I suppose Haley's Comet comes around slightly less often than Largo--or any venue, for that matter--announces three consecutive Jon Brion shows, but at least one of them can be predicted scientifically. Then again, I'd be willing to argue which is the real natural wonder of the world.
Jon Brion, Largo, December 10, 2005: The message on Largo's answering machine said tonight would feature Jon Brion and "very special guests," and rumors abounded. But the bigger question for me was whether Jon was up to another show. Sure, Friday's gig had ended on a brilliant note, but his small meltdown was fresh on my mind. Still, there was no way I was going home before I had a threepeat under my belt.
Evonne, Paul, and I were ensconced in the back corner of the bar, getting ready for the show, when we were (politely) interrupted. Largo had arranged for someone to videotape the night's proceedings; by asking us to make room for him, the camera guy basically confirmed that we had indeed claimed the best spot in the building. He said there were no plans to release the tape, but I wouldn't have expected otherwise. More importantly, we could see the stage just fine.
Around 10 p.m., Jon came onstage to introduce the opener: Zach Galifianakis. Zach is a regular at Largo, both on- and off-stage. VH1 once gave him a short-lived late-night talk show that even featured a performance by Rhett Miller (accompanied by Jon Brion). I was a little worried that I was laughing too loud for someone standing next to the camera, but I couldn't help myself. In the course of his act, Zach made fun of Carrot Top, Kathy Griffin, a physician sitting at the front table, and of course, himself. I dig him, and I hope others get to see him.
Around 10:30, Jon came out and thanked us for joining him this evening. He sounded like he was in good spirits, joking about his Saturday night ritual of "watching TV in the studio, waiting for the computer to boot up" and playing standards. This seemed to serve as an explanation for the selections of the night. He started off with his usual piano warmup, which segued into the sublime "Here We Go" and a song build of the rollicking "Girl I Knew." Jon jumped over to the guitar for "Fooling Myself," then "Excuse to Cry" (with an "ooh"-ing bridge), and an instrumental that we couldn't exactly make out. Paul speculated it might be a Christmas song, and I may have heard strains of "Have Yourself a Merry Little Christmas" in the chords, but I can't swear on it.
Jon moved back to the piano for "That's Just What You Are," for which he has cowriting credit, as I like to remind everyone. What a treat--this was the first time I had heard it done on the piano. Jon stayed at the piano, turning out a gorgeous instrumental preamble. I thought it was something from the Eternal Sunshine soundtrack before it finally dawned on me--holy shit, it was "Amateur" from I'm With Stupid. If I needed any justification for staying an extra night, I had found it. I already love this song, but I had never heard Jon do it before, and his version turned out to be intimate, low-key, devastating, and wrenching. In other words, it was unspeakably, utterly fucking mesmerizing. If I ever find a recording of Jon doing this song, I'll be ecstatic. For now, I'll try to subsist on my memory of his rendition, supplemented by as many repetitions of Aimee Mann's studio take as my iPod will allow.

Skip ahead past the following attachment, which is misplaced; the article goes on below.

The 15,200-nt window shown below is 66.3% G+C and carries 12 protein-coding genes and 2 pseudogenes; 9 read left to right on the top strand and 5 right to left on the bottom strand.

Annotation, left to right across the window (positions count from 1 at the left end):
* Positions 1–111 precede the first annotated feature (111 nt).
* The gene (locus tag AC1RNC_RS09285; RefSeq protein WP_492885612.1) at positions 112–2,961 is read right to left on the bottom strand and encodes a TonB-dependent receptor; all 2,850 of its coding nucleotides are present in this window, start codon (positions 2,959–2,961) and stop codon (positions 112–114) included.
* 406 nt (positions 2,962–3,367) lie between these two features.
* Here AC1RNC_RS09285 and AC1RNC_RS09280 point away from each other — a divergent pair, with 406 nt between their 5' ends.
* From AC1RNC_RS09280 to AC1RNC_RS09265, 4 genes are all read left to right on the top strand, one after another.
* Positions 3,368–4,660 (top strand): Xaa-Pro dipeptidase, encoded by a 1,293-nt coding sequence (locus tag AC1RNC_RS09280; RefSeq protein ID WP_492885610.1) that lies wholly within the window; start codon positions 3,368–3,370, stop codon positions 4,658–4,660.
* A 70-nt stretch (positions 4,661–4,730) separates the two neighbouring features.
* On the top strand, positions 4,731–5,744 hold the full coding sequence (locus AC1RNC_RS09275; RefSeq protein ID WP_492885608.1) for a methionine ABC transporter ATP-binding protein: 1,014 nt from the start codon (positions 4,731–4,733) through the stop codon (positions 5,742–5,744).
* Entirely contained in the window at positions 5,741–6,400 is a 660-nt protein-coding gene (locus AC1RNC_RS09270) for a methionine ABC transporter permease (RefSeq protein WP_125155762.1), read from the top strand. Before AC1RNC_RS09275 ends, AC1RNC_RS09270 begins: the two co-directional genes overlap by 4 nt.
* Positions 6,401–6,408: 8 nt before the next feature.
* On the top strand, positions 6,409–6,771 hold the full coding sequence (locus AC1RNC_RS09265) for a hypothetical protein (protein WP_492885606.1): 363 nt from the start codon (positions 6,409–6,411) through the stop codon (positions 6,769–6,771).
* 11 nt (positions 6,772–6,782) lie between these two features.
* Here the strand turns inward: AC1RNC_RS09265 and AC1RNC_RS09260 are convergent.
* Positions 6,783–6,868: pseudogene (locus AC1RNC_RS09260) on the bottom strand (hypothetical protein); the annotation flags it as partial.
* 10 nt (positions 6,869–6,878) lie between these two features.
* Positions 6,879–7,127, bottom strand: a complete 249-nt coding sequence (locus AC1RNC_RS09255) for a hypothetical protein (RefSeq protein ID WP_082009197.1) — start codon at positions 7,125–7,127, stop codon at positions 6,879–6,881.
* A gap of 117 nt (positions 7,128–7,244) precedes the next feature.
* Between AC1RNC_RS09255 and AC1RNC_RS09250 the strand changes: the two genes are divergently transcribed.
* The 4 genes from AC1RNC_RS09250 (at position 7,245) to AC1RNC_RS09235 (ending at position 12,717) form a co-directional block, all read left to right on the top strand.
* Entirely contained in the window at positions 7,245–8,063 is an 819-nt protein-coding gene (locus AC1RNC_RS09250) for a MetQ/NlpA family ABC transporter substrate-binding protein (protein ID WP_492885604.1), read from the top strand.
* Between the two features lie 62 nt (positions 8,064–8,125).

For the next number, Jon built an instrumental that I couldn't place, though it sounded like it could be a Duke Ellington tune, only sped up and with a suitably frenzied, post-punk interpretation. He shed the extras for a piano and a harmonica and--what else--"Knock Yourself Out." He returned to the piano and the celeste for "Wouldn't Have It Any Other Way." This song has been hanging around for a long time; you can find it on the Jon Brion demos floating around the Internet, though it recently showed up on the Huckabees extra material. I don't recall hearing it live before, and I loved the rousing, passionate delivery this night. He stayed on piano for "Strings That Tie to You," another unusual treatment for the song. Switching to acoustic guitar but remaining with the theme of alternate instrumentation, he bashed out "Same Thing," a perennial favorite.
The pace of the evening hadn't let up, but Jon hadn't spoken much. If you hadn't seen his Friday night show, you might've thought everything was OK, but I wondered if there was something else on his mind. Regardless, he asked for requests for the first time that evening. He honored the call for "Nice Work If You Can Get It" but put a fast, punk, screechy spin on it. Jon seemed to have finally found his theme for the night: Gershwin. He turned "Our Love Is Here to Stay" every which way, starting with a bombastic piano opening, easing into a gentler tone, then ending with the vocoder and spacey chords, as well as a final flourish on the celeste.
The electric guitar was the instrument of choice for an understated "How Long Has This Been Going On," then the last song of the night was the magnificently built "Someone to Watch Over Me." It sure beats watching TV and waiting for your computer to boot up.
Zach Galifianakis opening
Here We Go [piano]
The Girl I Knew [song build]
Just Fooling Myself [b+w Gretsch]
Excuse to Cry [electric guitar]
Christmas song? [electric gtr]
That's Just What You Are [piano + celeste]
mystery song build
Knock Yourself Out [piano + harmonica]
Wouldn't Have It Any Other Way [piano + celeste]
Strings That Tie to You [piano]
Same Thing [acoustic guitar]
Nice Work If You Can Get It [song build]
Our Love Is Here to Stay [piano, synths, vocoder, celeste]
How Long Has This Been Going On [electric guitar]
Someone to Watch Over Me [song build]
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